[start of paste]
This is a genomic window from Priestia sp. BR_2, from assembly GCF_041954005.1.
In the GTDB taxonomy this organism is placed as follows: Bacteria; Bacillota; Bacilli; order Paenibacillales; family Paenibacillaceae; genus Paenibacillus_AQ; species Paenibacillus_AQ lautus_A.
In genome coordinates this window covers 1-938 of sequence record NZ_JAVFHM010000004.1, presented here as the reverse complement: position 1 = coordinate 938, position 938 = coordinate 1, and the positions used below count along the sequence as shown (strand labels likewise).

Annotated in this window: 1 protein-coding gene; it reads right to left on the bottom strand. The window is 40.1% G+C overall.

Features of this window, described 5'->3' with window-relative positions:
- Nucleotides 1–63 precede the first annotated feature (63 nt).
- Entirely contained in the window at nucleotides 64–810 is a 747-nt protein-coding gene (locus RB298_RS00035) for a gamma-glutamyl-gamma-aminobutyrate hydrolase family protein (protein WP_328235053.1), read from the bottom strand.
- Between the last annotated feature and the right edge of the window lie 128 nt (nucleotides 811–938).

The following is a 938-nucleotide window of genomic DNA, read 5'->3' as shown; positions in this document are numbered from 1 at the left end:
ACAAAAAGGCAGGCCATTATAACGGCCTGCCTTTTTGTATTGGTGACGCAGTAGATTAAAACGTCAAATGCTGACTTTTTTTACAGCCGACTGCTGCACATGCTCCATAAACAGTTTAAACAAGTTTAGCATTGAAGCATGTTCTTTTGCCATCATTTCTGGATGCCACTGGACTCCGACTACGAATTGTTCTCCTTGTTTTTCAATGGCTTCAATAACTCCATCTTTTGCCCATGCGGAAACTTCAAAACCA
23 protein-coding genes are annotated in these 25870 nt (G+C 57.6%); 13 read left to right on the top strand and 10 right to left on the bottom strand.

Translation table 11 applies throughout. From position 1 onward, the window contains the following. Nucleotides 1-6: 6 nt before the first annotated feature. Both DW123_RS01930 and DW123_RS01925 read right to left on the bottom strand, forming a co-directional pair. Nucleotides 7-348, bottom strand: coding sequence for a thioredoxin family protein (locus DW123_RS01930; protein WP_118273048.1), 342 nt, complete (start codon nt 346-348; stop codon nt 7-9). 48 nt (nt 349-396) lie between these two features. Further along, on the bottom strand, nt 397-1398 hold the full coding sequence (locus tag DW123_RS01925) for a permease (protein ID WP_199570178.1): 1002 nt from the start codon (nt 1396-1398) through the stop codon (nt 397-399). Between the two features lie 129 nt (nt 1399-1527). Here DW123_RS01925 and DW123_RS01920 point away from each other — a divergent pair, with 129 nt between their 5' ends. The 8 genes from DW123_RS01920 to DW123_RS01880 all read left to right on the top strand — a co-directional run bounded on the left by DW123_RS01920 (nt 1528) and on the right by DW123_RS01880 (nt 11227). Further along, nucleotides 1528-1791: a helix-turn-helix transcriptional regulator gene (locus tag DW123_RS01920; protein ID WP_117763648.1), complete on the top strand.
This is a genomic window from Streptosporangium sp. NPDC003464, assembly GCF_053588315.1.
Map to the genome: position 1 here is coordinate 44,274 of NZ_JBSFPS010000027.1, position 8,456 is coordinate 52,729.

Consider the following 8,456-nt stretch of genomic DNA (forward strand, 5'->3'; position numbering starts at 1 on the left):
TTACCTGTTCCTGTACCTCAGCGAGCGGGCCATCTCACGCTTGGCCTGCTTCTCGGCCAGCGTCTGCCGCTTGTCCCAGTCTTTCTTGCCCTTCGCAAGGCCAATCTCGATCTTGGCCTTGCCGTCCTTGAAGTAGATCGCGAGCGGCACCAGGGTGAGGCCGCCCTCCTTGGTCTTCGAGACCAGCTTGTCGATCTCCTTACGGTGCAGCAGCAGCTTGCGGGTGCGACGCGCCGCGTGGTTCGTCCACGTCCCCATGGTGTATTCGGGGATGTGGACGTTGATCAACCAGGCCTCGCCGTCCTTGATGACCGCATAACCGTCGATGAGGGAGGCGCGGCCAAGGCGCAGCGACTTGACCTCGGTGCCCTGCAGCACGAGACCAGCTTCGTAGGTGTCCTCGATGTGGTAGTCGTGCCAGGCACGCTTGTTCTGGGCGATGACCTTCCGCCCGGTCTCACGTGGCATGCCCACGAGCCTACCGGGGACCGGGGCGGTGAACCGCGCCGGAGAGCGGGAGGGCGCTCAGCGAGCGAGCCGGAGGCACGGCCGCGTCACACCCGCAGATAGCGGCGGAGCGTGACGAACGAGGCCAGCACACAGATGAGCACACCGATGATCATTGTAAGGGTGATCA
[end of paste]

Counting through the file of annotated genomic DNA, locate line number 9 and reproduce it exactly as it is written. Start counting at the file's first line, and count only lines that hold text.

The following is a 938-nucleotide window of genomic DNA, read 5'->3' as shown; positions in this document are numbered from 1 at the left end: